Anthill

Anthill

A Novel

Book - 2010
Average Rating:
7
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"What the hell do you want?" snarled Frogman at Raff Cody, as the boy stepped innocently onto the reputed murderer's property. Fifteen years old, Raff, along with his older cousin, Junior, had only wanted to catch a glimpse of Frogman's 1000-pound alligator.Thus, begins the saga of Anthill, which follows the thrilling adventures of a modern-day Huck Finn, whose improbable love of the "strange, beautiful, and elegant" world of ants ends up transforming his own life and the citizens of Nokobee County. Battling both snakes bites and cynical relatives who just don't understand his consuming fascination with the outdoors, Raff explores the pristine beauty of the Nokobee wildland. And in doing so, he witnesses the remarkable creation and destruction of four separate ant colonies ("The Anthill Chronicles"), whose histories are epics that unfold on picnic grounds, becoming a young naturalist in the process.An extraordinary undergraduate at Florida State University, Raff, despite his scientific promise, opts for Harvard Law School, believing that the environmental fight must be waged in the courtroom as well as the lab. Returning home a legal gladiator, Raff grows increasingly alarmed by rapacious condo developers who are eager to pave and subdivide the wildlands surrounding the Chicobee River. But one last battle awaits him in his epic struggle. In a shattering ending that no reader will forget, Raff suddenly encounters the angry and corrupt ghosts of an old South he thought had all but disappeared, and learns that "war is a genetic imperative," not only for ants but for men as well.Part thriller, part parable, Anthill will not only transfix readers with its stunning twists and startling revelations, but will provide readers with new insights into the meaning of survival in our rapidly changing world.
Publisher: New York : W.W. Norton & Co., c2010.
Edition: 1st ed.
ISBN: 9780393071191
0393071197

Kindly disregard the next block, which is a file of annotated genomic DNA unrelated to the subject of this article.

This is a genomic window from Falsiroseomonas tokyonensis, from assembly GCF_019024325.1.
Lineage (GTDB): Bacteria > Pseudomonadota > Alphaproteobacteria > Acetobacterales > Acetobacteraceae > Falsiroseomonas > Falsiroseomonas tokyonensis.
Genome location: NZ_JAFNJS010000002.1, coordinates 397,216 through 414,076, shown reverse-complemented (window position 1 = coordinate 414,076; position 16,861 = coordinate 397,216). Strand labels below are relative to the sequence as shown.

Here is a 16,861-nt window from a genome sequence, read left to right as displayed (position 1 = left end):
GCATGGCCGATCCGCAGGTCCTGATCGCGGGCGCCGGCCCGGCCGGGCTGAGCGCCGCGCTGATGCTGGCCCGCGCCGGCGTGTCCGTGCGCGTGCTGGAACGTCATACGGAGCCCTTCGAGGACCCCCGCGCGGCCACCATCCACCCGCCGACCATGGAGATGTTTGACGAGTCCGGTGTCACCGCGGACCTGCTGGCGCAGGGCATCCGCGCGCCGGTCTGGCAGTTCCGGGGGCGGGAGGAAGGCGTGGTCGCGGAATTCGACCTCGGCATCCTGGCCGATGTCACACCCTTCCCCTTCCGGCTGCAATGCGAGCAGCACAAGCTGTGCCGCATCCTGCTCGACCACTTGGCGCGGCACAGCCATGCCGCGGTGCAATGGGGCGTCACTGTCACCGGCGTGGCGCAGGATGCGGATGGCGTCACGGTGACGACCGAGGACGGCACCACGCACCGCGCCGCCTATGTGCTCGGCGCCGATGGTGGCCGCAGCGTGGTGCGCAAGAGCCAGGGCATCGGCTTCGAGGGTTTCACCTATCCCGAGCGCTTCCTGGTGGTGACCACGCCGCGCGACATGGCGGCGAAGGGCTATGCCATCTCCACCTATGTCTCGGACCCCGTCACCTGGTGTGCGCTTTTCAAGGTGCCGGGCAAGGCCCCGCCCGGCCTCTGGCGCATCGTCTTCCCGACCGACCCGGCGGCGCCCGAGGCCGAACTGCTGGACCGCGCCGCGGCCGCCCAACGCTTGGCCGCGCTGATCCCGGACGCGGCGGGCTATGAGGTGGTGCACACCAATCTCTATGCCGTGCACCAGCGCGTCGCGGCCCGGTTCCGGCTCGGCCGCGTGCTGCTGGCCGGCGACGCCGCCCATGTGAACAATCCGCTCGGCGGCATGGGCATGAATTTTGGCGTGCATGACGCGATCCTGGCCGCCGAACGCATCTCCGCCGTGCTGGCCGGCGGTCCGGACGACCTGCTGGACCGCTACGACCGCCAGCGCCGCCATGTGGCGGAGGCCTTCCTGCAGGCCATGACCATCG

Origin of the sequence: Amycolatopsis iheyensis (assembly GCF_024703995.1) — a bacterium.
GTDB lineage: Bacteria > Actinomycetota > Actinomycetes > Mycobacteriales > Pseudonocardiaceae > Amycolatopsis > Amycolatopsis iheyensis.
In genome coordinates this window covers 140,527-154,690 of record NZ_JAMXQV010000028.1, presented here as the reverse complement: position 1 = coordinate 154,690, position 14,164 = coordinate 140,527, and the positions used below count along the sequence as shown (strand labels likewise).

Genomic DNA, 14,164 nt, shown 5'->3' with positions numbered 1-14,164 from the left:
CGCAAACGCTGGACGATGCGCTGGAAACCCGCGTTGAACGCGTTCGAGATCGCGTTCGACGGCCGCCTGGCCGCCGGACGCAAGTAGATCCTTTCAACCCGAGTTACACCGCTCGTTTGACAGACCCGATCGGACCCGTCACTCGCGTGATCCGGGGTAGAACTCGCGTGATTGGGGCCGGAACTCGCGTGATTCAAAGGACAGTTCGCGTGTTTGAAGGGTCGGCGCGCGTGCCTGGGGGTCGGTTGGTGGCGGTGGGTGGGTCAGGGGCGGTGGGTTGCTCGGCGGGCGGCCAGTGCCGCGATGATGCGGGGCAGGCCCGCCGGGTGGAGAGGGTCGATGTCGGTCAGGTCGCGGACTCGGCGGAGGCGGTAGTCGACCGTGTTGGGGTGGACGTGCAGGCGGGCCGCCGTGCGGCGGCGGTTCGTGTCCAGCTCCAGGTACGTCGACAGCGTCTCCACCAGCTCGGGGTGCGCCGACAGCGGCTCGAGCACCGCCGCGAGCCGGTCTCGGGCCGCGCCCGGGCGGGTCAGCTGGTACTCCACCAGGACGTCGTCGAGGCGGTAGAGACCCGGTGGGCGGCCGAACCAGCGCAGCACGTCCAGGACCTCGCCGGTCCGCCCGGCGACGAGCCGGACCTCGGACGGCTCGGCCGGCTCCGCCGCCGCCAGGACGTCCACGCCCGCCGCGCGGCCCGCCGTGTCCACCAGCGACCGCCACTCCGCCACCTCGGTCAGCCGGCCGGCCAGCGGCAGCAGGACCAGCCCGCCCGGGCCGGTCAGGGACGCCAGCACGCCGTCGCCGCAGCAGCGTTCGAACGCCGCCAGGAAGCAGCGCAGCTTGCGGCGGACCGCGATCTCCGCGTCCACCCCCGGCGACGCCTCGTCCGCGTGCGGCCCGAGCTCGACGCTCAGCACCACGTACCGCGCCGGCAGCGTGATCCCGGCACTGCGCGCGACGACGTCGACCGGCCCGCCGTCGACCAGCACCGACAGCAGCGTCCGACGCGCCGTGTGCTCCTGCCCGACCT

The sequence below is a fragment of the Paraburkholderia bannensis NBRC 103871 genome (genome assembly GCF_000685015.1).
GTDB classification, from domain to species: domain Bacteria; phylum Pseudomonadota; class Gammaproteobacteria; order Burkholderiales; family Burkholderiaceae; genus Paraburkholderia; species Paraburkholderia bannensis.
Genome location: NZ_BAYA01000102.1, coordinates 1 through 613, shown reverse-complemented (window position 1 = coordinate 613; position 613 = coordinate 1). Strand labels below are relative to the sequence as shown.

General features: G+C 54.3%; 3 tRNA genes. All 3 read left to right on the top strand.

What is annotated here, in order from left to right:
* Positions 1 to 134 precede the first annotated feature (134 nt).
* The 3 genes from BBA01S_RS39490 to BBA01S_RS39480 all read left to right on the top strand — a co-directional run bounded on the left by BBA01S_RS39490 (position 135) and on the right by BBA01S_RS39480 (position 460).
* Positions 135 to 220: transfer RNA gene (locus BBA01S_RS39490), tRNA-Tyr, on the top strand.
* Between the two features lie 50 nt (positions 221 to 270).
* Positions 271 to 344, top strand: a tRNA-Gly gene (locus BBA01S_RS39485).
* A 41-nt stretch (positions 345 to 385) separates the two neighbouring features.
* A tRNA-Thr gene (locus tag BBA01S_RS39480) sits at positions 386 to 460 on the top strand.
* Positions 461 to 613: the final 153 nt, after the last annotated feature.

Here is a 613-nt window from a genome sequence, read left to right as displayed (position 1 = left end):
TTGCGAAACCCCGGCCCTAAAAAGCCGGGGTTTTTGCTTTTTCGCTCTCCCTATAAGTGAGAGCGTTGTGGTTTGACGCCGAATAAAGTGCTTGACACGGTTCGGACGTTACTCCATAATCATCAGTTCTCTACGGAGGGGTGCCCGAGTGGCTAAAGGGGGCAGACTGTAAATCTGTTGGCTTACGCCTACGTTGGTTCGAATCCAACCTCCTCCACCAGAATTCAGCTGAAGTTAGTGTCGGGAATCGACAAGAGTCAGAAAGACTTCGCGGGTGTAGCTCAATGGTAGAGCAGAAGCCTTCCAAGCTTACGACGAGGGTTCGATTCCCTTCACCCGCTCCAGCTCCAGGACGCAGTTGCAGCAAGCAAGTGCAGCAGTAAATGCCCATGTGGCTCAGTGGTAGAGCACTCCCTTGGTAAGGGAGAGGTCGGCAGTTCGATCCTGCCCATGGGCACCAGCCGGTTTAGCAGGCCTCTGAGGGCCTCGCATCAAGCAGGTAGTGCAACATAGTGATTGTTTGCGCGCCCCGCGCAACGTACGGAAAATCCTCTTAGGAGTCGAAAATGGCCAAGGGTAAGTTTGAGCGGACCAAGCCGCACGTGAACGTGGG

Call Number: WILSON
Characteristics: 378 p. : maps ; 22 cm
Subjects: Alabama -- Fiction.
Ants -- Fiction.
Nature conservation -- Fiction.
Naturalists -- Fiction.
Teenage boys -- Fiction.

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s
shizuku_san
Aug 20, 2013

The story was interesting enough to make me want to continue reading, despite Wilson's pervasive and annoying evolutionary-psychology commentary. The part told from the point of view of the ants was by far the most interesting part of the book, probably because the human characters were so two-dimensional. Still, I enjoyed it.

h
horthhill
Apr 18, 2012

Anthill by E.O. Wilson was a disappointing story. Wilson is a great naturalist but a poor writer of fiction. The novel seems to have six disconnected sections. The first sections revolves around the adolescent naturalist Raff Cody and his cousin. But the novel jumps to a second section which details the back story of Cody's parents. We never hear about the cousin again. The third section sees an older Cody at university studying biology. From the second section onwards, the narrative is often taken over by a professor who sees himself as mentor to Cody. Oddly enough we never get to see Cody's point of view of this relationship. How the professor should know so much about Cody is inexplicable. Why Wilson didn't stick with Cody's view point becomes apparent in the fourth section. This is called the Anthill Chronicles and is a seventy page digression about ants written as a sort of ant-sized fable. Acccording to the narrative, the professor wrote the Anthill Chronicles from Cody's undergraduate thesis. Very bizarre inclusion of this digression that has no obvious place in the narrative. At the conclusion of the ant story, a fifth section follows with a flowery description of life at Harvard as Cody enters law school. An awkwardly written romance occurs but like the cousin in section one, the girlfriend all but disappears from the story as the section ends. Then the final sixth section begins which is over-the-top in its strangeness. For some reason which is never explained and seems to happen without motivation, Cody is kidnapped and will be murdered. He does escape death during the massacre of his kidnappers. The story then ends happily ever after. If nothing else, Anthill could prove useful as an exemplar of how-not-to-tell-a-story.